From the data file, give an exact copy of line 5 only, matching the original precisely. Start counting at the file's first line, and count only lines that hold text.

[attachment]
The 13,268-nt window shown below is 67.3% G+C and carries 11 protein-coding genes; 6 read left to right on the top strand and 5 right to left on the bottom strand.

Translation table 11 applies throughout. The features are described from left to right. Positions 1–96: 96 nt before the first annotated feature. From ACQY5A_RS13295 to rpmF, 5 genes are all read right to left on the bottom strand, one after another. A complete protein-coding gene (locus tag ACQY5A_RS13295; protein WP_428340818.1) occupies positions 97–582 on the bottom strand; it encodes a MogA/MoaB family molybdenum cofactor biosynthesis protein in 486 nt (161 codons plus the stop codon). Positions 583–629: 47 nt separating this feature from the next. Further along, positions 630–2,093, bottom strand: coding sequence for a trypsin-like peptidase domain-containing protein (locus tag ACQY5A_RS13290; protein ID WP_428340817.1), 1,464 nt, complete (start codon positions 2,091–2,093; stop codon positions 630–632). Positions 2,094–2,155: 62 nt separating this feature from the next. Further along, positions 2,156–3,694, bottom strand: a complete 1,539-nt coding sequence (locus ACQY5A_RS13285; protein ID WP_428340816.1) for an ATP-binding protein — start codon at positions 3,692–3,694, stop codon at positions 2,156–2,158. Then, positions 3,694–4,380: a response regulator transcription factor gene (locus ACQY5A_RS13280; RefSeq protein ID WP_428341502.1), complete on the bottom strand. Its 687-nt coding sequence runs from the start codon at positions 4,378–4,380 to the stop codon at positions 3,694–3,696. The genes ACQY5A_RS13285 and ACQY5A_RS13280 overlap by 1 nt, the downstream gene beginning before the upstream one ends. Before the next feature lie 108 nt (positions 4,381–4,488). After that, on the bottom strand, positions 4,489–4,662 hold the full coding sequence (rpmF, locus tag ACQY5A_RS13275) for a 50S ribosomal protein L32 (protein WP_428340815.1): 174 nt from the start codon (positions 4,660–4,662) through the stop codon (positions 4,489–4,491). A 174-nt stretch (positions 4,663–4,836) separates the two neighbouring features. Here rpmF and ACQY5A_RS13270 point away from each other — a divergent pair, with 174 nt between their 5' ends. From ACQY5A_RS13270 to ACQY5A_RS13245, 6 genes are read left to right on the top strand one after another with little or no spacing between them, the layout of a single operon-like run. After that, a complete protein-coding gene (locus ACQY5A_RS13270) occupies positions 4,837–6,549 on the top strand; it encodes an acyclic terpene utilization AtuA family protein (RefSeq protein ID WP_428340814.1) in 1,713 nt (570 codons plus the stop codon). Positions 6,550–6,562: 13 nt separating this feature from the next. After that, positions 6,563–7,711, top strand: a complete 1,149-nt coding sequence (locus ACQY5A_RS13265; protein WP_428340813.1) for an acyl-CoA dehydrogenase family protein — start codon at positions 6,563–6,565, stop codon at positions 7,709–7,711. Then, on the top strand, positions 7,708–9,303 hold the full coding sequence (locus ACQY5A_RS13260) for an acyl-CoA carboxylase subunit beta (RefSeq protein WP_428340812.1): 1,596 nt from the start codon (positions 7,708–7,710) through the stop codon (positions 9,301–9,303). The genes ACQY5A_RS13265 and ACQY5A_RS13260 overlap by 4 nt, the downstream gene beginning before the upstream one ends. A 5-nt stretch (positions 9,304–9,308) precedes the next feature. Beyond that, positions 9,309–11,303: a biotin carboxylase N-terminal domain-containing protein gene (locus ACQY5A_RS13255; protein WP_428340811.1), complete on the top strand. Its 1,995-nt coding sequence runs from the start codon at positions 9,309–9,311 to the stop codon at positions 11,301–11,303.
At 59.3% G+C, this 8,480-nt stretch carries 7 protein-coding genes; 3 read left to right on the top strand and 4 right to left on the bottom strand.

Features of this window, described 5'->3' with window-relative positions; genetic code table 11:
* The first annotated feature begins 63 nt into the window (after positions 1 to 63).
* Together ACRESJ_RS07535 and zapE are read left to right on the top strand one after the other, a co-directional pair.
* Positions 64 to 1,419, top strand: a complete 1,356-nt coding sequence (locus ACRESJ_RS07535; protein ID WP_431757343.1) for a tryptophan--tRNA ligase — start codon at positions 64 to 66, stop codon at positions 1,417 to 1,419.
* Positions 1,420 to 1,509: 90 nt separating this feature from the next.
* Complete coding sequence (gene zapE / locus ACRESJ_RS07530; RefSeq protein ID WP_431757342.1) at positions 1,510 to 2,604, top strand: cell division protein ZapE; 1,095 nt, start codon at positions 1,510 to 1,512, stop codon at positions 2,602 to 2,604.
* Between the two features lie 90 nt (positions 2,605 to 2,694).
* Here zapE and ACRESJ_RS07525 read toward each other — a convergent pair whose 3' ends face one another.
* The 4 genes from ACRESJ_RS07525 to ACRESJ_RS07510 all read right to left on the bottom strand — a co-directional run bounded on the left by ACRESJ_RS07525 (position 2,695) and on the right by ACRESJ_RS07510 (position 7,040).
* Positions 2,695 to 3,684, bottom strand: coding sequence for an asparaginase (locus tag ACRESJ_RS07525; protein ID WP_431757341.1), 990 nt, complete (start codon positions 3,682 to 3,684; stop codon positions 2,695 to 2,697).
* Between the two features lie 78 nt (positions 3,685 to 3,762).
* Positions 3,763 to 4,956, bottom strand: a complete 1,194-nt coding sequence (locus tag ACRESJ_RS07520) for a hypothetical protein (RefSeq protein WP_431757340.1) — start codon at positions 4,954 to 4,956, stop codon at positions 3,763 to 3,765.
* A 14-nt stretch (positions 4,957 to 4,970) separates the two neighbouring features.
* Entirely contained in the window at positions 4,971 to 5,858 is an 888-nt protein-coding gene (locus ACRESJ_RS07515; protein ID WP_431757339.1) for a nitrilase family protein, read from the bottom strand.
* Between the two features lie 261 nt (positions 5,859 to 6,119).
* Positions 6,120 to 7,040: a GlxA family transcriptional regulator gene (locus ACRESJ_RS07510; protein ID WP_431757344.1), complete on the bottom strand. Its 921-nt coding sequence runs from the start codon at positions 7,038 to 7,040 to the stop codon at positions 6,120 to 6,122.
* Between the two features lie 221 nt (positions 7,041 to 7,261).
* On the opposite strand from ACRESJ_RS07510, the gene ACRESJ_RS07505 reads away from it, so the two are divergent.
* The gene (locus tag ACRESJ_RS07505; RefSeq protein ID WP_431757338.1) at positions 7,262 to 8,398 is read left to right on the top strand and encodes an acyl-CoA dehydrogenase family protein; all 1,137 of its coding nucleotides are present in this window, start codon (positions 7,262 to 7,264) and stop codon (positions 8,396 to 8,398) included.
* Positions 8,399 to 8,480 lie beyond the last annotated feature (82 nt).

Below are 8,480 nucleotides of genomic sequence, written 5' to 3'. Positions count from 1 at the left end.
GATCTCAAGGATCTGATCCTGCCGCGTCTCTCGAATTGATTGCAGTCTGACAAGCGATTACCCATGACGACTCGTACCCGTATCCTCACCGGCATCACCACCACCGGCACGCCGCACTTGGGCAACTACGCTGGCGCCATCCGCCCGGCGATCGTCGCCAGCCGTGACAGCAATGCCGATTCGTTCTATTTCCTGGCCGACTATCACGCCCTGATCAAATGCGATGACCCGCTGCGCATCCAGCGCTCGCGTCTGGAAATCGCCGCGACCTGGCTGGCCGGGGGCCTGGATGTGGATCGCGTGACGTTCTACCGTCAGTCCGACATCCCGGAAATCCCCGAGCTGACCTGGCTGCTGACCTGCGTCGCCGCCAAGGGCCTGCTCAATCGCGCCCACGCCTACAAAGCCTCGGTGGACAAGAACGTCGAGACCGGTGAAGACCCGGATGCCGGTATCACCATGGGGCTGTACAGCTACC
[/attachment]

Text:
* The first annotated feature begins 63 nt into the window (after positions 1 to 63).